Is it Alzheimer’s or normal aging—Five ways to know help!

Persons with dementia do not remember
because the inefficient brain did not process the information
correctly. Insisting that the information was given to them
can trigger anxiety, agitation, anger.

I can’t find my keys.  You never told me that.  You know who I mean….whatshisname.  Where are we?  You go.  I’ll stay home.

In the early stages of Alzheimer’s, it can be difficult to decide whether a problem is normal or a symptom of dementia.  Frequency can be a clue.  There are also other ways to tell.

  1. Help! I can’t find my keys. We have all heard it.  We have all said it.  It can be unnerving.  Does my parent have dementia?  Do I?

Normal aging—Drat!  I can’t find…  Am I losing my memory?  Where did I put it down?  Where was the last place I saw it?  Before that?  As we search, our memories start trying to connect the dots and continue to do so.  Even if the lost object is found in an unusual place, it is no cause for alarm.

Quite often, when distracted, we put something down wherever we are.  When it is found, our memory kicks in and we think, ‘O, that’s right. The doorbell rang and I…’

Dementia—Persons with dementia will panic when their keys are missing or their cell phone, wallet, purse, etc. AND STOP.  Just like the toddler who can’t find a favorite toy and is agitated until mom or dad finds it, so, too, the adult with dementia.  The ability to mentally retrace one’s steps is impaired.  In that void, panic and agitation grow.  When the object is found, there is little recall of how it came to be there.

“I can’t find my glasses”  “Where did you put them?”  “I can’t find them!”  “When did you use them last?”  “I don’t know where they are!”  “Did you read the newspaper this morning?”  “Somebody took them!”  “Did you read the newspaper this morning?”  “Did you take my glasses?  Somebody took them!”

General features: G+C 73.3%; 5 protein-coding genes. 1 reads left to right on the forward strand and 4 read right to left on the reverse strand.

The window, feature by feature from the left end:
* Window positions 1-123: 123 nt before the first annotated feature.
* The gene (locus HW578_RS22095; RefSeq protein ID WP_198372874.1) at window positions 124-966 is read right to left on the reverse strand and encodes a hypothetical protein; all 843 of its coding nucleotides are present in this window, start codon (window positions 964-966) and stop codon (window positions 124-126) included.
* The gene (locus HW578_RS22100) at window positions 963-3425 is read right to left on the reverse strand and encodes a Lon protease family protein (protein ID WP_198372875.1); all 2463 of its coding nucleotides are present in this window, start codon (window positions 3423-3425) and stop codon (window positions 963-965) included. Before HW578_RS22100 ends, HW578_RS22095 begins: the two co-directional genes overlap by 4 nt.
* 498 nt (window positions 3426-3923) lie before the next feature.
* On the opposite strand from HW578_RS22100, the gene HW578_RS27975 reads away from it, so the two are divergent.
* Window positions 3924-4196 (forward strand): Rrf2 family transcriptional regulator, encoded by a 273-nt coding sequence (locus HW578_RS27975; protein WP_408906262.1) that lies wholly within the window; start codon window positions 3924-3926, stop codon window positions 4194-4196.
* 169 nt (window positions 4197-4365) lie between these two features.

1. You never told me that! “What do you mean, ‘I never told you”?  Of course, I did.  I know I did.”  “I don’t remember you telling me that.”

Normal aging—Daily we are bombarded with information from multiple sources.  We multitask.  We are interrupted.  We become immersed in thought.  Information given to us at such times may not be retained or is filed away haphazardly in our memory bank.  If the person who gave us the information elaborates on when or where it was given, quite often our minds will remember.

Dementia—Persons will dementia do not remember because the inefficient brain did not process the information correctly.  Insisting that the information was given to them can trigger anxiety, agitation, anger.  “We’ll have to leave by 6 a.m. Saturday, if we want to be at the Marriott on time.”  “Why are we going to the Marriott?”  “To meet with the cousins who are in town.”  “You never told me about that!”  “I mentioned it several times.”  “No, you didn’t.”  “Yes, several times in the last three weeks.”  “You did not.  You say you did.  But you didn’t.  I would know.  I’m not crazy.  I don’t know what’s wrong with you.  You say you tell me things, but you don’t.  Something’s not right.”  The voice of the person with dementia grows louder with each sentence.  Agitation begins to build.

  1. You know who I mean…whatshisname.

Normal aging—As we age and our brains fill up with more and more information, we often draw blanks remembering names.  It’s normal.  The politician’s names and the names of famous people we used to know so well elude us.  “Darn, I just can’t think of her name!”  We start digging around the synapses looking for it.  It’s usually found about 3 a.m.